10 November 2019 — Internationalist 360°
These are days and hours of coup offensive in Bolivia. The attempt to overthrow President Evo Morales is gaining strength, territory and capacity for action. Like an announced bullet that arrives from the front and has a date: before next Tuesday.
That day the country will know the result of the audit in which the Organization of American States (OAS) participates, if there has been fraud in the October 20 elections that gave Morales victory in the first round. Those who are in the leadership want an outcome before that day, they believe they can achieve it.
They have several elements in their favor.
First, a mobilized social base with a perception of triumph, heterogeneous, that gathers accumulated discontents with the emergence of exclusive, racist discourses and acts of the conservative/colonial country. That base has strength in Santa Cruz, Cochabamba, Potosí, and in La Paz, the final objective of the assault.
Second, shock groups that accumulated force from the east to La Paz. Their displacement followed the direction of the coup’s accumulation: Santa Cruz as a strategic rearguard, the center of the country as an area where they carried out the most violent trials, and La Paz as a point of definition of power. These groups are in the process of mobilizing towards La Paz, where some have already carried out siege exercises on the government palace in previous nights. One of the objectives of the offensive is to have managed to gather all the formations of confrontation, and to reinforce the mobilization with sectors coming from different points of the country to La Paz.
Third, the leadership of Fernando Camacho, who went from heading the Santa Cruz Civic Committee to establishing its base of operations in La Paz and projecting a national leadership. His discourse seeks to distance himself from all acts of racism, separatism and coup d’état, in an attempt to shift the accusations and add other sectors of society.
The deployment of these three factors seeks to unleash, through an escalating offensive, the rupture of three others.
The first point to be achieved, and which has been achieved in part, is the Bolivian National Police. The images of riots on Friday night and Saturday morning show how the most unstable weapons sector was touched and added – not always in a linear manner – to the coup process.
Secondly, the Bolivian Armed Force, the central element for a coup outcome. Until the hours of Saturday at noon there has been no public sign of a possible internal breakdown.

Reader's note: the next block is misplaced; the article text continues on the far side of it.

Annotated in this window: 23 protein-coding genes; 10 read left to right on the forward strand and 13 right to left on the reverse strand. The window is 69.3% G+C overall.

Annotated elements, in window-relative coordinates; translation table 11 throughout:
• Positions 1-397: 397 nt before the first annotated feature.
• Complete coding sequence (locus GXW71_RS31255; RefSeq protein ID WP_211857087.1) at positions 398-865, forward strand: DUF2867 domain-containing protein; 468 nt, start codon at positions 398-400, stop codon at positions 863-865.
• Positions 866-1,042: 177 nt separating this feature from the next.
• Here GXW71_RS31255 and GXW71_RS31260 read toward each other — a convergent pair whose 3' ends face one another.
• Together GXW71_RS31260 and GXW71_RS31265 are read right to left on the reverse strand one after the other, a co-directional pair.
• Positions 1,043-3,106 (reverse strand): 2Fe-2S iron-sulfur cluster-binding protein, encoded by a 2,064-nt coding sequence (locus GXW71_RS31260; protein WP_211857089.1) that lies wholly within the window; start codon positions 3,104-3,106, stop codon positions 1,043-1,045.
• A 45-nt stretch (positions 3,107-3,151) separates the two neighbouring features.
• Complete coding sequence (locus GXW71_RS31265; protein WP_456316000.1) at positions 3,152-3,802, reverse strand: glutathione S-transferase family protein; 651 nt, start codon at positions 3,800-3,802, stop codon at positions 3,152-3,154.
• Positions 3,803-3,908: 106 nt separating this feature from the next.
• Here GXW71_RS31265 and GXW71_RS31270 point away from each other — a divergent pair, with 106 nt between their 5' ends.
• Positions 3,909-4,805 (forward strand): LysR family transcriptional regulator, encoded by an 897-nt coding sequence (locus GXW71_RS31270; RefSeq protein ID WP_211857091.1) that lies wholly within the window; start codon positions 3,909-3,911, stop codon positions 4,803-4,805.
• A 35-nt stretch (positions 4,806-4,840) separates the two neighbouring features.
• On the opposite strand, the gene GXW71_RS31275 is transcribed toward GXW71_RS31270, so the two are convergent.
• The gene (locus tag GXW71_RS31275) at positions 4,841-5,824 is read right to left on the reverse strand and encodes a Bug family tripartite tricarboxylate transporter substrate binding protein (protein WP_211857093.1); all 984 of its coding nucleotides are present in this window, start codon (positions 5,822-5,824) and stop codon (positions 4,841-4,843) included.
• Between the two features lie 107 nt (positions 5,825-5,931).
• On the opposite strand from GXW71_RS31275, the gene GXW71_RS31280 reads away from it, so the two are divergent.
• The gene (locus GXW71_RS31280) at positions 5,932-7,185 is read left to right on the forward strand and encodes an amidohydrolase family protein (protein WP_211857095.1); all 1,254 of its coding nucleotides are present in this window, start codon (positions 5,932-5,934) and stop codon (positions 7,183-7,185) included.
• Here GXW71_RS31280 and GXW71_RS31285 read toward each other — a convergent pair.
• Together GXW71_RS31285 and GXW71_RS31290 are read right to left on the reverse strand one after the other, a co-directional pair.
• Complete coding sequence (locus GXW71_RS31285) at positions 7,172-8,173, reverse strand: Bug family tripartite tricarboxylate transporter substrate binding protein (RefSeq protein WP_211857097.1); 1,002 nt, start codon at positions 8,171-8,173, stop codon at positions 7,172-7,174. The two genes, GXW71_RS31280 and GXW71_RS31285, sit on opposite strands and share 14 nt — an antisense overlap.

Thirdly, popular sectors that, for the moment, are not central in the mobilization in favor of the dismissal of Evo Morales, but that, in part, have responded to the call, such as, for example, the Association of Coca Producers of the Yungas, or mining sectors that have been present in the mobilizations.
The calculation of this set of factors, articulated among themselves and thrown with the greatest force, has constructed a scenario in which the coup leadership affirms that the departure of Evo Morales is the only possible solution and that this will take place in a matter of hours or days.
Within this leadership, Carlos Mesa, who came second on October 20 and aligned himself with the ultimatist narrative, should also be placed in a plane of lesser protagonism. Both Mesa and Camacho reject the audit and a possible second round, but, while Santa Cruz burns all the bridges, the first seems to keep room for maneuver in case of defeat of the escalation.
The objective of the government, both of the presidency and of the social movements, seems to be to contain the escalation of the coup until the result of the audit. Within this framework, mobilizations have taken place almost daily, led by different organizations, such as the Central Obrera Boliviana and the Bartolina Sisa Women’s Confederation.
The president’s call has been to defend the votes, the process of change, democracy, without opening the doors to the scenario of confrontation that the right wing seeks to generate, as Evo has denounced that there are wounded, dead, and increasingly acute violence.
It is a complex and increasingly unstable scenario. The result of the audit could lead to different conclusions. One of them could be the recognition that there has been no fraud, but that a second round would be necessary, something that the OAS has already affirmed after the first round.
The United States, which denounced from the outset that the result of October 20 had not been valid, has affirmed that the path of the audit arbitrated by the OAS should be followed, that is, to a large extent, by themselves.
The United States, which from the very first moment denounced that the result of October 20 had not been valid, has affirmed that the path of the audit arbitrated by the OAS must be followed, that is, in large part, by themselves.
The government has stated that the outcome of the audit will be binding and that it would be willing to call for a second round if that emerges as a result. In that case there could be a division within the opposition between those who would be willing to go to that contest and those who would not. Would Carlos Mesa accept and retreat from the coup discourse?
There are still many hours until Tuesday within this offensive framework that accumulates strength and capacity for destabilization. The government, the process of change, still has cards to play in order to contain and de-escalate the situation.
- No Evidence That Bolivian Election Results Were Affected by Irregularities or Fraud, Statistical Analysis Shows
- Bolivia: La Paz Has Become a Scene of Permanent Tension
- Bolivia Convulsed by Opposition Intolerance and Hatred
- Bolivian Opposition Carries Out Racist, Misogynist Attacks Against Government Supporters